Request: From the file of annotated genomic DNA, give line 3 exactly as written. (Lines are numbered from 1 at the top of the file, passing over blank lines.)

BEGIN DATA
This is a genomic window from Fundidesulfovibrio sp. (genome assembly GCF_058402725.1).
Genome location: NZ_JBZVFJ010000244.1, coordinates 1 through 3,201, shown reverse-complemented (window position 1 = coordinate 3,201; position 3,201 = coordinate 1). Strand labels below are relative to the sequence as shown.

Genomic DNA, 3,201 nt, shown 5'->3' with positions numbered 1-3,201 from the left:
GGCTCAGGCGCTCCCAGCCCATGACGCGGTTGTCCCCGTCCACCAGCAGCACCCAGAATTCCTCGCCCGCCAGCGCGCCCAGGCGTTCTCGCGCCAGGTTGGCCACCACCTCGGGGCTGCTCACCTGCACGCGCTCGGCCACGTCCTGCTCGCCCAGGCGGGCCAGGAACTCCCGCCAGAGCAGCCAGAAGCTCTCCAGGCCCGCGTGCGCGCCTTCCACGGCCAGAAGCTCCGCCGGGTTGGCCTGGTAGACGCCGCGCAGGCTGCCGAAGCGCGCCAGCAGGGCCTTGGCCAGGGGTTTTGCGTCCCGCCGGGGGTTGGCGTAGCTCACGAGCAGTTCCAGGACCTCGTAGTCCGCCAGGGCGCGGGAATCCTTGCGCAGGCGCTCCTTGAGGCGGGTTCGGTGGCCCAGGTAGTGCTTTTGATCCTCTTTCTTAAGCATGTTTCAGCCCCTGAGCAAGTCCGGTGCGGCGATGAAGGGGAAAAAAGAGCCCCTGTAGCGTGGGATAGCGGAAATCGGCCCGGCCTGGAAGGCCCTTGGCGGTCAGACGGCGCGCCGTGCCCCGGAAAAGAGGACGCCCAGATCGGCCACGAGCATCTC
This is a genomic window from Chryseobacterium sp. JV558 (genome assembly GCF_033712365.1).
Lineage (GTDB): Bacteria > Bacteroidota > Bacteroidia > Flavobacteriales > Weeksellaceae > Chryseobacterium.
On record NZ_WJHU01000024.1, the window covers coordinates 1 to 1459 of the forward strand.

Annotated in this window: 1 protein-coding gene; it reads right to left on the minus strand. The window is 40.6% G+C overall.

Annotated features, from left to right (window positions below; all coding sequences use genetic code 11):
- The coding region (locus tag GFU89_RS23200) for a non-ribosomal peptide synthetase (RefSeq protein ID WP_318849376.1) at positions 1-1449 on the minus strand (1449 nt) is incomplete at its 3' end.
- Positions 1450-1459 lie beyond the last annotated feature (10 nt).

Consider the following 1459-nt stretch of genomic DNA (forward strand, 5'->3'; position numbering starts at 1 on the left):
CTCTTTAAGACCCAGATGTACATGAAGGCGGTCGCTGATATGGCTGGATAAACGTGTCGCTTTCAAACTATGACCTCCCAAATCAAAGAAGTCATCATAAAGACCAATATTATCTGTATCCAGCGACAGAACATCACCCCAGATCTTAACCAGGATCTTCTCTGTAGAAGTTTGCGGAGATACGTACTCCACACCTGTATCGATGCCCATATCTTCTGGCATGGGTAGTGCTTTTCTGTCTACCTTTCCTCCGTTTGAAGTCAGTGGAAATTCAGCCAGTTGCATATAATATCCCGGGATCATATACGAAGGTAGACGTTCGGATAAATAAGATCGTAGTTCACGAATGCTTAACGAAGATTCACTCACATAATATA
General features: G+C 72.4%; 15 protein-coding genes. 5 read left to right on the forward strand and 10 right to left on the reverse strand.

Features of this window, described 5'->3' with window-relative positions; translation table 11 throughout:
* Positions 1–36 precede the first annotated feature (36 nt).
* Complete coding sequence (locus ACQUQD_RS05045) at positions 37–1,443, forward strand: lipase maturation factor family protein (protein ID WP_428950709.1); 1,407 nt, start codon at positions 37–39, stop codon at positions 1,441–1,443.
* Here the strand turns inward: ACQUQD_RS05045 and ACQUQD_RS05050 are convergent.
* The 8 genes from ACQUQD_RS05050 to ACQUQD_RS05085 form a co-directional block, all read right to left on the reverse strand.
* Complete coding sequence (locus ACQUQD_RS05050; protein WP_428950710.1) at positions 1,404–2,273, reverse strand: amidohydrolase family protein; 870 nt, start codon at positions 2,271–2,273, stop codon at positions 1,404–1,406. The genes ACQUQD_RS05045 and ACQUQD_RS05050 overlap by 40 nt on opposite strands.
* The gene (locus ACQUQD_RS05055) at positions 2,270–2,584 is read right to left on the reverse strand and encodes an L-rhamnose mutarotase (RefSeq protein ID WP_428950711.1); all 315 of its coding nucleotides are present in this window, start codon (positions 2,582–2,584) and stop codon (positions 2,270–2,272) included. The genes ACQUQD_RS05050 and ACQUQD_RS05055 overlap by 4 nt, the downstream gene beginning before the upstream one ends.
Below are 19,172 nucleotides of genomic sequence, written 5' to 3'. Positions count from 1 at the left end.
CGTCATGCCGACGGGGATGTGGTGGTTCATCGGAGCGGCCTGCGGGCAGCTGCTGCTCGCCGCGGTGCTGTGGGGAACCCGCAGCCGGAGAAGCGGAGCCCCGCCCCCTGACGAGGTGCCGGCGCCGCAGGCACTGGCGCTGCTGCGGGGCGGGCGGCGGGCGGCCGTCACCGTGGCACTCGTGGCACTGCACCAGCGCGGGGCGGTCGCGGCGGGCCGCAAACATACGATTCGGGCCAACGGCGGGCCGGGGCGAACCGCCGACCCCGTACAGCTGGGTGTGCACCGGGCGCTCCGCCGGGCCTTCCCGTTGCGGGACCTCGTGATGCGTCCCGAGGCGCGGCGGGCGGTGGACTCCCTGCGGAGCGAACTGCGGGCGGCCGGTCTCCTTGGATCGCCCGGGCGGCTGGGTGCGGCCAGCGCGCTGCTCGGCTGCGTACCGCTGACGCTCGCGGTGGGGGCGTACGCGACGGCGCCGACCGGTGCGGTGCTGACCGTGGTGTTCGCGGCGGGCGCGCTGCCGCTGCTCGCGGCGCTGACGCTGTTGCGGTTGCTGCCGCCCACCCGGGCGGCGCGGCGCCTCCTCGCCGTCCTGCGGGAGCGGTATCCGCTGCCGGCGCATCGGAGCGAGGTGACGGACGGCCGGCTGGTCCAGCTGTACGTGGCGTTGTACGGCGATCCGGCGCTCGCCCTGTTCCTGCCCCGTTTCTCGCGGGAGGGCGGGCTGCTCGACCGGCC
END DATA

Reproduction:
Genomic DNA, 3,201 nt, shown 5'->3' with positions numbered 1-3,201 from the left: